The trailer as well as the film says some shocking and hard to take in conversations. Yet my query is on how we are to take in this deluge of shock and violence as viewers? I ask the panelists on what it is they had made because I found it very problematic that they kept switching between ‘film’ and ‘documentary’. These are distinct practices, the latter of which requires journalistic means in which to engage with the ideas and opinions expressed within. I asked that question for particular reason as the latter automatically assumes an ethical position over how to present ideas of the interviewee. This is important because there is the danger in highlighting only Black men’s problematic views of the issue which the film/documentary clearly does. So, yes men can be trash and they show an interview with the hidden face of a black body identified as “Abuser” and the ideas of a man identified as “reformed abuser” but these need to be contextualized. Yes man can be trash but they can also be so much more. The movie had no discussion on how woman, particularly black woman and queer bodies, navigated these spaces and express their sexuality in such a harsh environment. The film/documentary missing the discussion on where do we go on from here because just like the woman who stated that she used her body as a shield, Black men are also our “allies”.
What are some of the prominent debates related to gender in South Africa right now? How do you think a film like ‘People vs Patriarchy’ could contributes to these debates?
One of the things said by the Viacom representative in response to my query is that they could not deal with all the issues mentioned in the questions. He stated how they needed to make content that speaks to everyone and that they needed to keep the discussions within the movie simple. Yet a viewer behind me would mention within her question how she had been recently raped and how that experience affected her. She is one woman amongst many who are raped. Men and boys are also raped. What about being LGBTQI in this country, they are also at the receiving end of this violence. Their voices were excluded from this conversation. Is it even possible to have discussions around these issues amongst ourselves let alone the media in a manner that is #keepitsimple?
After watching the film, what were some of the most striking moments for you? And why?
For me what was most striking about the film was what happened to me and my friends after the screening. The respondents and especially the Viacom representative on the panel were clear that this movie should spark debates about these issues and that they hoped people would gain a better understanding of such issues surrounding the film.
My friends and I were discussing the Film/documentary and this middle aged white man just interjected into our vibrant discussion. He accused me of being rude for asking such “hard questions”. I basically told this to tell this fellow in a very nice way to “fuck off” and was about to argue as to why his views are problematic. He then ran away before he engage with his comment and did not even explain what was so rude about my question. I’ll say this, the movie gets us talking but does it really challenge who gets to talk and who can feel safe in their discussions about these issues, particularly as black woman in white spaces?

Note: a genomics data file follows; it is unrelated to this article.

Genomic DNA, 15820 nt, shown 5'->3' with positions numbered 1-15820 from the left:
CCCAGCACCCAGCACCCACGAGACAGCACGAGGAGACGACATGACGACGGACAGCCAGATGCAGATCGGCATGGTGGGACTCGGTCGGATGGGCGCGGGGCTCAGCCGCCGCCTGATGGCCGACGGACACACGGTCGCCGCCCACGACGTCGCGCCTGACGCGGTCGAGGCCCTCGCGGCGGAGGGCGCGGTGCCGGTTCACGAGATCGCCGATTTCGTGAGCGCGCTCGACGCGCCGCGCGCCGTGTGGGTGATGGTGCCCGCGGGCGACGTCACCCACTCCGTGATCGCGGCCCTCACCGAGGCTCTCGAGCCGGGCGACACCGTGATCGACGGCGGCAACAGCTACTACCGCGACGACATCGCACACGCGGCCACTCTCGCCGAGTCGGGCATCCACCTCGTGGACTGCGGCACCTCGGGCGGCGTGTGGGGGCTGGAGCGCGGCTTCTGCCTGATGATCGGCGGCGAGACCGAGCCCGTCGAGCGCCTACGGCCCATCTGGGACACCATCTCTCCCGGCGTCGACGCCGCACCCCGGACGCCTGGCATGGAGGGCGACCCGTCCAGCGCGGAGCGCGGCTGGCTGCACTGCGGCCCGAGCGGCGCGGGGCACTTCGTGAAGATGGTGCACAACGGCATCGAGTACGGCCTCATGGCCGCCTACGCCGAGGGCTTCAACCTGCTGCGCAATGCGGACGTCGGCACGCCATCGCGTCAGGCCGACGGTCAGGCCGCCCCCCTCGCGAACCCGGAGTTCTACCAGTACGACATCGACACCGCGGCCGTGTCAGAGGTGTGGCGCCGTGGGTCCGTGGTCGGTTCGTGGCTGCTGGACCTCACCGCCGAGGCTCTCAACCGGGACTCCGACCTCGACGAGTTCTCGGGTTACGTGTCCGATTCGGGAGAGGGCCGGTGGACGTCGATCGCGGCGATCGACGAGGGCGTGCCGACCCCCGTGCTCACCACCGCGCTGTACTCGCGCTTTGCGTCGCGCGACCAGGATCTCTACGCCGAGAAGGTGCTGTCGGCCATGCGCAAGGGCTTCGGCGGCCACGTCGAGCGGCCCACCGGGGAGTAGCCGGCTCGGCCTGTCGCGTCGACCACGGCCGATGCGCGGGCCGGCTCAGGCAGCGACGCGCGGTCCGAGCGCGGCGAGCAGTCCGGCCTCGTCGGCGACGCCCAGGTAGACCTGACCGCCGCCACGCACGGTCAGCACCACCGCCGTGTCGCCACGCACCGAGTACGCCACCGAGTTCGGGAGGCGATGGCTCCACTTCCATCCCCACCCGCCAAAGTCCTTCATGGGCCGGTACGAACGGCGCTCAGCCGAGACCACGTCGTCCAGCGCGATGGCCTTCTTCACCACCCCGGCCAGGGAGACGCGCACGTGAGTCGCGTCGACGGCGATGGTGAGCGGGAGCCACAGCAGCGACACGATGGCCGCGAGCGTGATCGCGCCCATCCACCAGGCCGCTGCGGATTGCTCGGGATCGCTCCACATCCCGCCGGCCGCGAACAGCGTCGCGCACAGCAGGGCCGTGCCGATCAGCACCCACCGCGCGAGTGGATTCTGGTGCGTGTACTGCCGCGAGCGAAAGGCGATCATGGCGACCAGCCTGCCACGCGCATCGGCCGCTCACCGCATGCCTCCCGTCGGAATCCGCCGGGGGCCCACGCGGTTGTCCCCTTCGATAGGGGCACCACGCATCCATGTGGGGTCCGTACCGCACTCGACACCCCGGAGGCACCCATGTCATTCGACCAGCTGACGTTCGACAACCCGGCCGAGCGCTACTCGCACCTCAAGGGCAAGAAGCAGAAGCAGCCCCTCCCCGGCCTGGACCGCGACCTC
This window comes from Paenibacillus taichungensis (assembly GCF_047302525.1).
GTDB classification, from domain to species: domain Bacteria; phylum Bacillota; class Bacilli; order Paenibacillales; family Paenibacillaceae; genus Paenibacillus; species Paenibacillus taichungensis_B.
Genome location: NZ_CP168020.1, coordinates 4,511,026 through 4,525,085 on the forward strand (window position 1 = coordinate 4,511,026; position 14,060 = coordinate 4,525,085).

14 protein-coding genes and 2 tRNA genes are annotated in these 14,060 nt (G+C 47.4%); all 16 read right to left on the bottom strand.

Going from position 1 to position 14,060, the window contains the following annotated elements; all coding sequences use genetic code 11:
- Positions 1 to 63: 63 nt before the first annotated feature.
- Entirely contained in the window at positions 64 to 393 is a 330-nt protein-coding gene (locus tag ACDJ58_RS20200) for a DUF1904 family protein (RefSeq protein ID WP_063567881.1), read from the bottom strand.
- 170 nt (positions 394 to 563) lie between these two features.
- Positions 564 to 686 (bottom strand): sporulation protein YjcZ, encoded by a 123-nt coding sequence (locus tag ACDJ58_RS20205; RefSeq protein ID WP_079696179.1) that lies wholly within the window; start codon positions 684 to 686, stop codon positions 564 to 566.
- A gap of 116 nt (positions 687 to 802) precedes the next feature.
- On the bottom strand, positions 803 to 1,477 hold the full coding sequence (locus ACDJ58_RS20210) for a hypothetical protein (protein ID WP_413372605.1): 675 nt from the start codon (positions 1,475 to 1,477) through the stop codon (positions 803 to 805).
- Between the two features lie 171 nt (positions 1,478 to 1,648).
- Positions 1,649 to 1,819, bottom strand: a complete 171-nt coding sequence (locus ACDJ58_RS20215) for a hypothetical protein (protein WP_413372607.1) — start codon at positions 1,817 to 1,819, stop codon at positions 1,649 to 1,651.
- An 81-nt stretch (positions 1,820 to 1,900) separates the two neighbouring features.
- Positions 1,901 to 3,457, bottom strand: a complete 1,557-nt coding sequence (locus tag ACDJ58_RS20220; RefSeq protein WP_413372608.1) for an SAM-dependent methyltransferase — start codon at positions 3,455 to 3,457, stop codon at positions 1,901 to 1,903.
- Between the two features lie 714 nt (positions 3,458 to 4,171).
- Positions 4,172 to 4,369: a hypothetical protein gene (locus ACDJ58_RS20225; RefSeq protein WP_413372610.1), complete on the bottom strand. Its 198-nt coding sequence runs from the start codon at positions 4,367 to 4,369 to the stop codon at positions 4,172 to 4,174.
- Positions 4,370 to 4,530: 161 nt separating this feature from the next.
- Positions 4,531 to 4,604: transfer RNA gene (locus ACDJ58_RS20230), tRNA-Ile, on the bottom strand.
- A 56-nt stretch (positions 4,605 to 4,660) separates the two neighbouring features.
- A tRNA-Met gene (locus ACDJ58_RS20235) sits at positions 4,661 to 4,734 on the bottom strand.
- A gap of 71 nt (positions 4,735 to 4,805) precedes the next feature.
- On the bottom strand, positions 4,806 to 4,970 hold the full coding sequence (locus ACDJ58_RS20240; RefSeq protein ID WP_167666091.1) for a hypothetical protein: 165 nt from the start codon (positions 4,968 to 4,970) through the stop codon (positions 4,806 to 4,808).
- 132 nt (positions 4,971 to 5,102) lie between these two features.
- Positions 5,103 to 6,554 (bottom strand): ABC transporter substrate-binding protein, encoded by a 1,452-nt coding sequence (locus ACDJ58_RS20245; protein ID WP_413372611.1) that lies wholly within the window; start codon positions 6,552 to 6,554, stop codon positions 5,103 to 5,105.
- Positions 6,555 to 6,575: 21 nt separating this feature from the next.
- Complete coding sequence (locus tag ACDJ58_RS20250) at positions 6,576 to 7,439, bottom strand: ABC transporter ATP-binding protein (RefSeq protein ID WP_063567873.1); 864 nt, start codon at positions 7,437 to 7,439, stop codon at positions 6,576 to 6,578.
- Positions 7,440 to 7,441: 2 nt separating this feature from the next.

How do you feel about a man heading a film about patriarchy?
Throughout the whole Q n A Lebogang was sitting “man spread” on his chair. His demeanor was one of a petulant child being forced to engage with adults. The MC made the claim that this was a safe space. How can it be so when this very male director is engaging with woman who are also sharing their experiences of trauma in such a manner. I won’t say any more.
Continuing with the previous question, within the conversations about gender in South Africa who are some of the prominent voices? Why are they the prominent voices? Do you think the film reflects this?
The very issue of the prominence of certain voices within the film/documentary makes me unable to answer the question. It was mentioned in the panel that they want to move away from academic discussions surrounding the issue and yet would still show the views of university lectures. In another space we see young people, prominent figures within Joburg’s cultural and activist spaces. Yet the same jargon used by them was one very reminiscent of an academic space. Then there would be a group of young woman in a shack talking about their stories but using very different concepts to the previous two spaces. The real question we should be asking ourselves is of who gets to decide over whose voices are prominent and why their voices always manage to be heard in such platforms and others are excluded?
In conversations about patriarchy, do you think that the thoughts expressed by men and womxn should have equal weight within a film such as ‘People vs Patriarchy’, even if the men identify themselves as allies?
The problem with the film is how it depicts this relationship [between] black men and woman. Black woman are the ones sharing their experiences of trauma. We have black men constantly talking about their experiences as both perpetrator and reformed perpetrators. Only twice do we hear an actual white voice, that of the academic and a doe-eyed white boy whose opinion had already been mentioned. I will state this again, the real question is over who gets to decide which voices are heard and which are excluded.
What is your feeling about men identifying as allies?
My father is a black man! My brothers and boy cousins are the men I grew up with. Some of my best friends are men (chuckles to self). The real issue at hand should be on understanding and defining how we want to be treated as woman by the men we engage with. The struggle is not just one about patriarchy, decolonization and white supremacy are words thrown around also in the film/documentary. We have to live and work those who are trash but at the same time they are our lovers and family member. To just talks about ally ship would be a misinterpretation of how the black body actually engages in the world.
What was your overall feeling towards the film? What is this feeling a reflection of?
One of the viewers mentioned how just because he was a part of that “rotten bunch” it did not mean that he himself was not “rotten”. I have nothing to add to that.
Anything else you would like to express that you think was not addressed in the above questions?
I urge all to get a hold of the film/documentary. Since this movie is made for the people I have no idea how the people without DSTV will be able to access it. But hey, the people are good at organizing.
Below is the trailer for the film: